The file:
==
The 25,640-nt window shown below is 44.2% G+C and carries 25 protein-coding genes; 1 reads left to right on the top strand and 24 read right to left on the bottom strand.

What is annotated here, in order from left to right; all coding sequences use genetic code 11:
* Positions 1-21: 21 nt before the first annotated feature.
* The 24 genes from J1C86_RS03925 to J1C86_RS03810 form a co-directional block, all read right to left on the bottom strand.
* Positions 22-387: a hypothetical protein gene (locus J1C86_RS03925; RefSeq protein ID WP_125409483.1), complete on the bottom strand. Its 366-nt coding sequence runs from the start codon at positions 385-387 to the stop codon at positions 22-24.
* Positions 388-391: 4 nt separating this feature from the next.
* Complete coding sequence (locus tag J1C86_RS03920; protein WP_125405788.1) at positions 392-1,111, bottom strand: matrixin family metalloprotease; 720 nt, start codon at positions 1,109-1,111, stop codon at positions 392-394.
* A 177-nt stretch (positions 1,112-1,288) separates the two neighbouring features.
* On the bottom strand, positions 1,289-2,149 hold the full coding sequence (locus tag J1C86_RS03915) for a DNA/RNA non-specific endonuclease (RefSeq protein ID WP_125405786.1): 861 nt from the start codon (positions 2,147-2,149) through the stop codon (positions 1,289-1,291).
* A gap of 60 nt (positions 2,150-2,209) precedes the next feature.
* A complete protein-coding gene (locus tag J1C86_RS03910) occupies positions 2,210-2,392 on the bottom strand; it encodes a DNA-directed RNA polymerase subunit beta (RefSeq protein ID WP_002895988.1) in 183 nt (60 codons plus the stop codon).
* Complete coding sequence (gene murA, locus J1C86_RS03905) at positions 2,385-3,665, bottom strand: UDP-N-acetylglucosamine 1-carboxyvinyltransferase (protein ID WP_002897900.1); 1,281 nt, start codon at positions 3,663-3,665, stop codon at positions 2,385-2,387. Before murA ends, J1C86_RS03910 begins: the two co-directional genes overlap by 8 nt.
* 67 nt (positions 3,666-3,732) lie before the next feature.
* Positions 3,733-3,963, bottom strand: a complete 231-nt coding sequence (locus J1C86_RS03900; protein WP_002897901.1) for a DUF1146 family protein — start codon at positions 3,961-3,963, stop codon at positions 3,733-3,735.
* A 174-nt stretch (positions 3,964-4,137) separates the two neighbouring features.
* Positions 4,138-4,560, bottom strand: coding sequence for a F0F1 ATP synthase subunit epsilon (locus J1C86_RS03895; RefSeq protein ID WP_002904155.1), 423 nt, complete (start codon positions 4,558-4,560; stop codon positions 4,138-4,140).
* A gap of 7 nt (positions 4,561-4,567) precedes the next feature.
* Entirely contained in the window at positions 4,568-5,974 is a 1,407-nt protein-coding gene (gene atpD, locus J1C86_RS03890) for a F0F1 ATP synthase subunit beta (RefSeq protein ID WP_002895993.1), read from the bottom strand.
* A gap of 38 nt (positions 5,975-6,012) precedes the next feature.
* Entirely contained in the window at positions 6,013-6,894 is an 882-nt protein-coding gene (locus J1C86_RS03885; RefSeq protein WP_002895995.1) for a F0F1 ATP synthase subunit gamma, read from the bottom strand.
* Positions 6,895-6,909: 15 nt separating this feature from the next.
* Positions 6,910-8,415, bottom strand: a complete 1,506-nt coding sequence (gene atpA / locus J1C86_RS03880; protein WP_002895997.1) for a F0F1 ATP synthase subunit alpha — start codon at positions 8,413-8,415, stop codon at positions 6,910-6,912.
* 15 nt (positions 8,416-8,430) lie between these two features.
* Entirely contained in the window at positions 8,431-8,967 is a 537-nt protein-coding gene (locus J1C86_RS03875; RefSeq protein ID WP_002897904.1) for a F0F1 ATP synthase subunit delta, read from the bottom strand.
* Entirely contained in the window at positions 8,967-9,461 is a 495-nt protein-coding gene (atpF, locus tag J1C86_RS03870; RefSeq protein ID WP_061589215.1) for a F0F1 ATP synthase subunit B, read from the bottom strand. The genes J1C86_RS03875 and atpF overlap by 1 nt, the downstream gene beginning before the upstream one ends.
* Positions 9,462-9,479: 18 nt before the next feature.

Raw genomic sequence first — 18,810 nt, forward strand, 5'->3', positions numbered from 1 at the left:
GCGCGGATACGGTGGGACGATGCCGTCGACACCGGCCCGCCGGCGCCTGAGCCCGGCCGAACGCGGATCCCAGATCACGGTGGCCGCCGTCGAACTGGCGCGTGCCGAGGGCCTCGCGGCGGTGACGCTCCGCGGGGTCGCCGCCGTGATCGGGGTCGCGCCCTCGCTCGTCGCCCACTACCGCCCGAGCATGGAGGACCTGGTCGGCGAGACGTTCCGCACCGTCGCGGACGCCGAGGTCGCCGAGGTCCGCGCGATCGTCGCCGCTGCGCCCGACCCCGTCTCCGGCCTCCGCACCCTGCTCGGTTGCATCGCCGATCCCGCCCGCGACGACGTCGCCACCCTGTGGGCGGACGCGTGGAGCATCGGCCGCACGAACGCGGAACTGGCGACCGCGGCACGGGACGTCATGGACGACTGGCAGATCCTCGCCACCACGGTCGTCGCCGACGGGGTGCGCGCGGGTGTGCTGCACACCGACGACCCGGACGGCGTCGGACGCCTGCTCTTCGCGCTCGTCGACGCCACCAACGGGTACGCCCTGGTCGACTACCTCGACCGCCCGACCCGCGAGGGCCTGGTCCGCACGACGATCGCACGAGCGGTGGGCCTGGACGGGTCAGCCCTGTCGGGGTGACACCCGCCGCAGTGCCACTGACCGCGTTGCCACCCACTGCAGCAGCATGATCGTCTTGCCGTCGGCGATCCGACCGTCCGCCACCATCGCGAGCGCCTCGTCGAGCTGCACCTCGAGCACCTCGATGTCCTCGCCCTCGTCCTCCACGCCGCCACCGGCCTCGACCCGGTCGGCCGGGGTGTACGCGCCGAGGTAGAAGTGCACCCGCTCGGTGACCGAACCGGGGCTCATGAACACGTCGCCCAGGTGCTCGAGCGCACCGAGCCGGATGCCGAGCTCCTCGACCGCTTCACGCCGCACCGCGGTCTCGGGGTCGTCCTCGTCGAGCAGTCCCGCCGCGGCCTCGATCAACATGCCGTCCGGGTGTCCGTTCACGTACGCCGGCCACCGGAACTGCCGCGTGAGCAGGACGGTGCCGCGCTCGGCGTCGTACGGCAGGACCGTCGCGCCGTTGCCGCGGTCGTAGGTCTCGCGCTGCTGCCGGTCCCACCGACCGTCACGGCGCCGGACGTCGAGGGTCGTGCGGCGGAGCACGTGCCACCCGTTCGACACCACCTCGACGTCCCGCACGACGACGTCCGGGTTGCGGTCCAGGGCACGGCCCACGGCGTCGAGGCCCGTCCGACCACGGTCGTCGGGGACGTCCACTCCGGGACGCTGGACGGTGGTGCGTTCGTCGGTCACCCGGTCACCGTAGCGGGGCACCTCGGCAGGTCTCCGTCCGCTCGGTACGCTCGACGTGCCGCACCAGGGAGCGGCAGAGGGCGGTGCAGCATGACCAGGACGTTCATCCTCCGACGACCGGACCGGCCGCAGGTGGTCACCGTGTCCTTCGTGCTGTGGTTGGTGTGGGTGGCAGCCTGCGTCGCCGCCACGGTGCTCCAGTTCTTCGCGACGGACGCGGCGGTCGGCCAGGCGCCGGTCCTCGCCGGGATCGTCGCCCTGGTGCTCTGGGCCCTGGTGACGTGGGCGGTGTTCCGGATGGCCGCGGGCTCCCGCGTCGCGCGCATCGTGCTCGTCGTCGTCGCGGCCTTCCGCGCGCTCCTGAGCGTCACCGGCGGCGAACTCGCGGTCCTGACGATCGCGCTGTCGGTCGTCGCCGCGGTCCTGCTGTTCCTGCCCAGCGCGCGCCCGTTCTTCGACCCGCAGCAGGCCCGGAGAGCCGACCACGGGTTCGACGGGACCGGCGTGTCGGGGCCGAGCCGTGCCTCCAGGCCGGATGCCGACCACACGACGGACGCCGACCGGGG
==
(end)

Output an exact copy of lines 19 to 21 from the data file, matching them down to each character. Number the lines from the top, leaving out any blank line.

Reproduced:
* A gap of 38 nt (positions 5,975-6,012) precedes the next feature.
* Entirely contained in the window at positions 6,013-6,894 is an 882-nt protein-coding gene (locus J1C86_RS03885; RefSeq protein WP_002895995.1) for a F0F1 ATP synthase subunit gamma, read from the bottom strand.
* Positions 6,895-6,909: 15 nt separating this feature from the next.